Candida, a comedy by playwright George Bernard Shaw, was written in 1894 and first published in 1898, as part of his Plays Pleasant. The central characters are clergyman James Morell, his wife Candida and a youthful poet, Eugene Marchbanks, who tries to win Candida's affections. The play questions Victorian notions of love and marriage, asking what a woman really desires from her husband. The cleric is a Christian Socialist, allowing Shaw—himself a Fabian Socialist—to weave political issues, current at the time, into the story.
Back to Methuselah by George Bernard Shaw consists of a preface and a series of five plays: In the Beginning: B.C. 4004 , The Gospel of the Brothers Barnabas: Present Day, The Thing Happens: A.D. 2170, Tragedy of an Elderly Gentleman: A.D. 3000, and As Far as Thought Can Reach: A.D. 31,920.
Pygmalion is a play by George Bernard Shaw, named after a Greek mythological figure. It was first presented on stage to the public in 1913.
Heartbreak House: A Fantasia in the Russian Manner on English Themes is a play written by George Bernard Shaw, first published in 1919 and first played at the Garrick Theatre in November 1920. According to A. C. Ward, the work argues that "cultured, leisured Europe" was drifting toward destruction, and that "Those in a position to guide Europe to safety failed to learn their proper business of political navigation". The "Russian manner" of the subtitle refers to the style of Anton Chekhov, which Shaw adapts.
Imogen is the daughter of King Cymbeline in Shakespeare's play Cymbeline. She was described by William Hazlitt as "perhaps the most tender and the most artless" of all Shakespeare's women.
"Impossible" is the 15th episode of the ABC television series, Desperate Housewives. The episode was the 15th episode for the show's first season. The episode was written by Marc Cherry and Tom Spezialy and was directed by Larry Shaw. It originally aired on February 20, 2005.
"The Butterfly that Stamped" is part of a series of books known as Just So Stories by Rudyard Kipling. These are collected short stories. The stories explain how things supposedly came to be.
Getting Married is a play by George Bernard Shaw. First performed in 1908, it features a cast of family members who gather together for a marriage. The play analyses and satirises the status of marriage in Shaw's day, with a particular focus on the necessity of liberalising divorce laws.
How He Lied to Her Husband is a one-act comedy play by George Bernard Shaw, who wrote it, at the request of actor Arnold Daly, over a period of four days while he was vacationing in Scotland in 1904. In its preface he described it as "a sample of what can be done with even the most hackneyed stage framework by filling it in with an observed touch of actual humanity instead of with doctrinaire romanticism." The play has often been interpreted as a kind of satirical commentary on Shaw's own highly successful earlier play Candida.
Fear and Misery of the Third Reich, also known as The Private Life of the Master Race, is one of Bertolt Brecht's most famous plays and the first of his openly anti-Nazi works. It premiered on May 21, 1938 in Paris. This production was directed by Slatan Dudow and starred Helene Weigel. The production employed Brecht's epic theatre techniques to defamiliarize the behaviour of the characters and to make explicit the play's underlying message.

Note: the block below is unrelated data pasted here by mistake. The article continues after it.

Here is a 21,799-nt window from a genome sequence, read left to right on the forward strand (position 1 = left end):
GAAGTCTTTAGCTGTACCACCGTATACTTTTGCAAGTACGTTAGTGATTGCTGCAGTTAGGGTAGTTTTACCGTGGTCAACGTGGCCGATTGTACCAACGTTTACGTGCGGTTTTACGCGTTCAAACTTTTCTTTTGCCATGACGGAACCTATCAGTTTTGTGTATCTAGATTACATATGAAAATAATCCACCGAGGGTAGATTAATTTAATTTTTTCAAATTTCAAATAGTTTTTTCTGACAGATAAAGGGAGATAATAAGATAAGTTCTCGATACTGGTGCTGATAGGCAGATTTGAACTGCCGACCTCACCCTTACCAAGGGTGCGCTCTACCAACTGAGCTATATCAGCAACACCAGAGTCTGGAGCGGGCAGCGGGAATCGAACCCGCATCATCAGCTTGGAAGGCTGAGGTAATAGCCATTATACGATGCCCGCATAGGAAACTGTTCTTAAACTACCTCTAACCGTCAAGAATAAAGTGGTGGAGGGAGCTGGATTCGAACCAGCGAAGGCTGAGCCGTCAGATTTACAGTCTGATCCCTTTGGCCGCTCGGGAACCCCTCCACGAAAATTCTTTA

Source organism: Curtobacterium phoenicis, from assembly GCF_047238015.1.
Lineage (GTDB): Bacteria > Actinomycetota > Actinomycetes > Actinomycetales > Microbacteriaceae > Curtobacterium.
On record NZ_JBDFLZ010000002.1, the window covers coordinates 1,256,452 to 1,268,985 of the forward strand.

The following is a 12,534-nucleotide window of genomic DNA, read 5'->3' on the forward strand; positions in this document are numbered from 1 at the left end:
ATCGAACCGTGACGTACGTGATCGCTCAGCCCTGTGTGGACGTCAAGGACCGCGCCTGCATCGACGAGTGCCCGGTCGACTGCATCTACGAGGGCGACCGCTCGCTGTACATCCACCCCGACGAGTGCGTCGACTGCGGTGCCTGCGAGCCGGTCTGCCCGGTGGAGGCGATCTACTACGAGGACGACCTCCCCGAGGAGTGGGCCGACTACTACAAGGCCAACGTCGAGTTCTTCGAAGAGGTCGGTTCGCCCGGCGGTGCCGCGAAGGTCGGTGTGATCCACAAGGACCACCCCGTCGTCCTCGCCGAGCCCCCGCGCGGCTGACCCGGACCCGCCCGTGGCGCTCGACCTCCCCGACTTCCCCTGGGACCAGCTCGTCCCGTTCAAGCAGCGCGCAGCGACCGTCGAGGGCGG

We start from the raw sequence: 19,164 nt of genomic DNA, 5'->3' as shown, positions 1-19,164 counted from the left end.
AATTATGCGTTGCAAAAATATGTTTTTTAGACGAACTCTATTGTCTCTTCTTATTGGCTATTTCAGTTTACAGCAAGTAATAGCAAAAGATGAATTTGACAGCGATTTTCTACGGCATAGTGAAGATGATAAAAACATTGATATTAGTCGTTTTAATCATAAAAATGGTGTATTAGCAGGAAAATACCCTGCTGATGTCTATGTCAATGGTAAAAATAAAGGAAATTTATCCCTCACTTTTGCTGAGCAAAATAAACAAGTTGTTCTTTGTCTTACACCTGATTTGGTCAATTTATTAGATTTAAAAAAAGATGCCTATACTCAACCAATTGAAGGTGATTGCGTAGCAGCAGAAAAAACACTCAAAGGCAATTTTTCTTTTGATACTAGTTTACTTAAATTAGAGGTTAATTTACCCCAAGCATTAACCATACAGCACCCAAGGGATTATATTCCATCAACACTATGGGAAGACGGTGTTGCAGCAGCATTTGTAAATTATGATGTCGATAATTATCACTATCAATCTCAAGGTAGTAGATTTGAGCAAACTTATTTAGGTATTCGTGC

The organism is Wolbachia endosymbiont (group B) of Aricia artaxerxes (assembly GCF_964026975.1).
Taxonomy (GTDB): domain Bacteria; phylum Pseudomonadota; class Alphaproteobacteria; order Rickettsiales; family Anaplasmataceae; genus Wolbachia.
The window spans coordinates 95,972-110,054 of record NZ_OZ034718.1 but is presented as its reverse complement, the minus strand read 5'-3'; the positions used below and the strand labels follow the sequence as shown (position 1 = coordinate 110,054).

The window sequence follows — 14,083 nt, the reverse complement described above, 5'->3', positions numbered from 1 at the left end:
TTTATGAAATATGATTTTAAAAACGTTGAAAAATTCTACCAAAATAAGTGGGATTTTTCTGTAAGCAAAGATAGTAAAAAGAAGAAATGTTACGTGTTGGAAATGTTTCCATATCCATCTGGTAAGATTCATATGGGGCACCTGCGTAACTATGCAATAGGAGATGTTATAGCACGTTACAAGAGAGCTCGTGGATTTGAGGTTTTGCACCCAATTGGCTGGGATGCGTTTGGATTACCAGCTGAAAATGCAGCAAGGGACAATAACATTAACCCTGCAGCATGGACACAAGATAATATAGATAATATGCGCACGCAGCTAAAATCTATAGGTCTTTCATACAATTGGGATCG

The Shewing-Up of Blanco Posnet: A Sermon in Crude Melodrama is a one-act play by George Bernard Shaw, first produced in 1909. Shaw describes the play as a religious tract in dramatic form.
The British Party System (1944) is a "playlet" by George Bernard Shaw satirically analysing the origins of the party system in British politics in the form of a pair of conversations between scheming power-brokers at various points in history, who devise it and adapt it to suit their personal ends.
Arthur and the Acetone (1936) is a satirical playlet by George Bernard Shaw which dramatises an imaginary conversation between the Zionist Chaim Weizmann and the British Foreign Secretary Arthur Balfour, which Shaw presents as the "true" story of how the Balfour Declaration came into being.
Jitta's Atonement (1923) is an adaptation by George Bernard Shaw of the play Frau Gitta's Sühne by Siegfried Trebitsch. It is about a woman who has to atone to her husband for having an affair with his best friend. The atonement of both Jitta and other characters take unexpected forms. Shaw dramatically rewrote the last part of the play, giving it a more characteristically Shavian tone.
The Inca of Perusalem, An Almost Historical Comedietta (1915) is a comic one-act play written during World War I by George Bernard Shaw. The plot appears at first to be a fairy-tale like story about a fantastical "Inca", but it eventually becomes obvious that the Inca is Kaiser Wilhelm II of Germany.
The Fascinating Foundling (1909) is a short comic play by George Bernard Shaw. Shaw classified it as one of his "tomfooleries". He was so unimpressed with his own work that the published text was humorously subtitled "a Disgrace to the Author".
Press Cuttings (1909), subtitled "A Topical Sketch Compiled from the Editorial and Correspondence Columns of the Daily Papers" is a play by George Bernard Shaw. It is a farcical comedy about the suffragettes' campaign for votes for women in Britain. The play is a departure from Shaw's earlier Ibsenesque dramas on social issues. Shaw's own pro-feminist views are never articulated by characters in the play, but instead it ridicules the arguments of the anti-suffrage campaigners.